9. AzNbOi2747

    AzNbOi2747 Regular Member

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    is there a limit to how good you get at badminton, and how are you suppose to know
    how hard are you playing is enough to get better???:confused:
     
  10. JChen99

    JChen99 Regular Member

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    Play, practive, rest(while you let the strokes sink in, and meanwhile watch some games to gain strategic improvement)

    I heard the best way to improve is to watch games(between skillful players) watch their movement, strokes etc, then try it out yourself... In fact, I used to do this for a while (inbetween games at rec centers)
     
  11. Aleik

    Aleik Regular Member

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    AzNbOi2747:

    I think you made my point better than I did. I was trying to relate to potential. What I meant to say was, is there a relation to how good you can become with how early you start?

    Possibly there are some acquired skills learnt best when you are very young, i.e. when you are most receptive in learning terms.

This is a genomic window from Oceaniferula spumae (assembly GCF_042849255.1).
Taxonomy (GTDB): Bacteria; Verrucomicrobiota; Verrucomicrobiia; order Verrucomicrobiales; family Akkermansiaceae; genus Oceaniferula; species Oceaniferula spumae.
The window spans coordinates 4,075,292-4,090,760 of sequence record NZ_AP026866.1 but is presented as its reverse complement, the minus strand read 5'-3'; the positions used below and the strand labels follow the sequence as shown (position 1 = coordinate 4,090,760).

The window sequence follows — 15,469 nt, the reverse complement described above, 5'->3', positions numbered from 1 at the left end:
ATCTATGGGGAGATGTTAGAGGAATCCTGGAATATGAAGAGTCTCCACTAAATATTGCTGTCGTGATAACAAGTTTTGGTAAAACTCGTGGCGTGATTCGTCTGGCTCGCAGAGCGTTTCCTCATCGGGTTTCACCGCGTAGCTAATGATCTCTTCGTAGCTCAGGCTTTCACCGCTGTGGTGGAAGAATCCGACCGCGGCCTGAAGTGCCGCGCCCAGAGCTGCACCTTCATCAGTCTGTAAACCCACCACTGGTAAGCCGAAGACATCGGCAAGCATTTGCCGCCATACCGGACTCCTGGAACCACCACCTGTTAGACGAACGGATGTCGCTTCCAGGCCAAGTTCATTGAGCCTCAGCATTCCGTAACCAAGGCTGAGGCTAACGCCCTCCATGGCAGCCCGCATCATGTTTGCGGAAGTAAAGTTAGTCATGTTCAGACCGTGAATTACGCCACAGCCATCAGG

I've been playing long enough to know how the game should be played, but there are some advanced skills I just can't grasp, perhaps down to annoying habits developed over time, or perhaps because I wasn't taught correctly at an earlier age. Does anyone agree?
     
  12. LazyBuddy

    LazyBuddy Regular Member

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    I can understand ur concern, sure, the earlier, the better. I mean, around age 10 to me, is the perfect age to start to participate in sports.

    However, agree with most of previous posts, it really depend on u. Badminton is not as same as gymnastics or figure skating, once u tried to start after 17, u might find it will be almost impossible to achieve higher level due to body structure. It's true that 17 might be late to bring u up to be a world champ within 2 yrs or so, but if u just keep trying, i am sure u will enjoy it and achieve certain satifaction later on.